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Ireland has an open trading economy, with flexible labour markets, high skill levels and one of the lowest tax environments within the European Union. This combination places the country in a strong position to benefit from upturns in the global economy, but also means that its level of economic growth is dependent on global conditions.  

The Irish economy was part of the global crisis in 2008 and the effects were exacerbated by national circumstances and serious corporate governance failings. 

Governance and technology will be key for the public sector

Key for Ireland’s public sector is ensuring sustainability and resilience to the shocks of future financial crises, such as another global downturn, the withdrawal of US or other foreign investment, or a new Eurozone crisis.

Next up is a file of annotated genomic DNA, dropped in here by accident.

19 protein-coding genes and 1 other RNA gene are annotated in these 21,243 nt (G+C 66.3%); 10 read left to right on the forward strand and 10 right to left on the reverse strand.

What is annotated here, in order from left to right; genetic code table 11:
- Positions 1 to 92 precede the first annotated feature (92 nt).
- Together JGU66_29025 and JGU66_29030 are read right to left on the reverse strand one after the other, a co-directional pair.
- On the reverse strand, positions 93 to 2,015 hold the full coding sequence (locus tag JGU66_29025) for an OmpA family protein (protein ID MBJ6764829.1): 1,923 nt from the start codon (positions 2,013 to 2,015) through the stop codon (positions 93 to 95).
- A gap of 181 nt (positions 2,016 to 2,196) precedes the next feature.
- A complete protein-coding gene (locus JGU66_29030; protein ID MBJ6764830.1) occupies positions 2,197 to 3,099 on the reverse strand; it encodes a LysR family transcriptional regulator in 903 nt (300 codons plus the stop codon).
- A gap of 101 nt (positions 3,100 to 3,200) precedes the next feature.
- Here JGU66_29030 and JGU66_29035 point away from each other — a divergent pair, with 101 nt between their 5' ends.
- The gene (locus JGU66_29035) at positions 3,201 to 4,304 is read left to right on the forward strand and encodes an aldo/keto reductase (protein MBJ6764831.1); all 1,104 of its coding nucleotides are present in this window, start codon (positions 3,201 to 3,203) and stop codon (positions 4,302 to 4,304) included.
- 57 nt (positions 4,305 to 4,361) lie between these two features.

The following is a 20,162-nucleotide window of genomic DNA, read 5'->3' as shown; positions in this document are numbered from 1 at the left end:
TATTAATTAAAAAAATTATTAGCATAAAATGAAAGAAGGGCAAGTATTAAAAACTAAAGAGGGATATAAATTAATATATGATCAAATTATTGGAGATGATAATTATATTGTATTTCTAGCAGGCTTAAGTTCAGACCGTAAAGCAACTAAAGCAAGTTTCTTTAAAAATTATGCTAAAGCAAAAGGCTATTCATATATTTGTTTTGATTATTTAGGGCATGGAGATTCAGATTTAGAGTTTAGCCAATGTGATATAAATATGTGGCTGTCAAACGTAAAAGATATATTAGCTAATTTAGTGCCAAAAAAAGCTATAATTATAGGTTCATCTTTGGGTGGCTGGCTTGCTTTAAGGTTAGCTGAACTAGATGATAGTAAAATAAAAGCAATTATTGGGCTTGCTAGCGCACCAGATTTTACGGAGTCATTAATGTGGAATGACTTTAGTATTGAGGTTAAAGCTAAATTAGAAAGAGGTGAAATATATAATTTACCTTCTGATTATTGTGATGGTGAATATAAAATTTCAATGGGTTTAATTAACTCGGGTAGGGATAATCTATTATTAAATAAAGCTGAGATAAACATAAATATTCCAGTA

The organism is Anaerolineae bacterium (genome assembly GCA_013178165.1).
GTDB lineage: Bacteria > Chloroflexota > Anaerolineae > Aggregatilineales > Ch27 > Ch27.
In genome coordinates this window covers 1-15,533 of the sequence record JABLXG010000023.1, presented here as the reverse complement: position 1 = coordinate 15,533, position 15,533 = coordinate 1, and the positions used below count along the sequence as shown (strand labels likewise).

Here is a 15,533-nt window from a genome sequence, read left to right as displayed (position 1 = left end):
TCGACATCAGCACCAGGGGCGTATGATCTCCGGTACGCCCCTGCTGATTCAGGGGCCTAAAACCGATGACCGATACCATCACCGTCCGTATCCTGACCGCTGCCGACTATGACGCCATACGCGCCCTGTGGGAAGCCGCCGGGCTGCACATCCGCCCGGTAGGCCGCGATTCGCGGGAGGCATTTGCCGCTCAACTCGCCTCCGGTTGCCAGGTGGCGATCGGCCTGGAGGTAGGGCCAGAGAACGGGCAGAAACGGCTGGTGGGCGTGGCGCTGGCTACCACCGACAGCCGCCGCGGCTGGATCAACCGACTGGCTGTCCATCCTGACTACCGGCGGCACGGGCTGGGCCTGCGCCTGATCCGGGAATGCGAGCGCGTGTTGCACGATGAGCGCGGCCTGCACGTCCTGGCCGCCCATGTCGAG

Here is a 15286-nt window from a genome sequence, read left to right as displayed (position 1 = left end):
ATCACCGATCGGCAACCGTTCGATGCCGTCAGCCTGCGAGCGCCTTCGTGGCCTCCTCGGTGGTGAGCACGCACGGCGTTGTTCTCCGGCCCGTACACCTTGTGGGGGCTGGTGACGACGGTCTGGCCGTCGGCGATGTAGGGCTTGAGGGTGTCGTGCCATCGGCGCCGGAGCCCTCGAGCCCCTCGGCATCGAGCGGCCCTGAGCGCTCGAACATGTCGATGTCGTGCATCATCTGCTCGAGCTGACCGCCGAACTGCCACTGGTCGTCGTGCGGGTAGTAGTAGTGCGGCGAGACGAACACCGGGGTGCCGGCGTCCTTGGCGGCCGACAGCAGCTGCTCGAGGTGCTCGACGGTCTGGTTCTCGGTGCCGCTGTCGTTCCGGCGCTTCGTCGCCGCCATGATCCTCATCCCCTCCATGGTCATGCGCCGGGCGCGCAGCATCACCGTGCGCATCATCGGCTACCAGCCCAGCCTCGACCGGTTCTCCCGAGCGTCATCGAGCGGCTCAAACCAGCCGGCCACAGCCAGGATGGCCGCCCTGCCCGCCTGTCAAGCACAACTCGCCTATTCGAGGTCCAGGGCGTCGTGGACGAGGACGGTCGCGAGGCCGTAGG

It must continue to adapt its structures and processes to ensure that it can offer services flexibly to support quicker and more agile decision making and delivery.

Big data is also likely to be extremely important for the future of the Irish economy and survey respondents identified it as the key driver of change in the public sector. 

Ireland has invested in research into big data and data analytics applications and the government is open to creating opportunities for their use.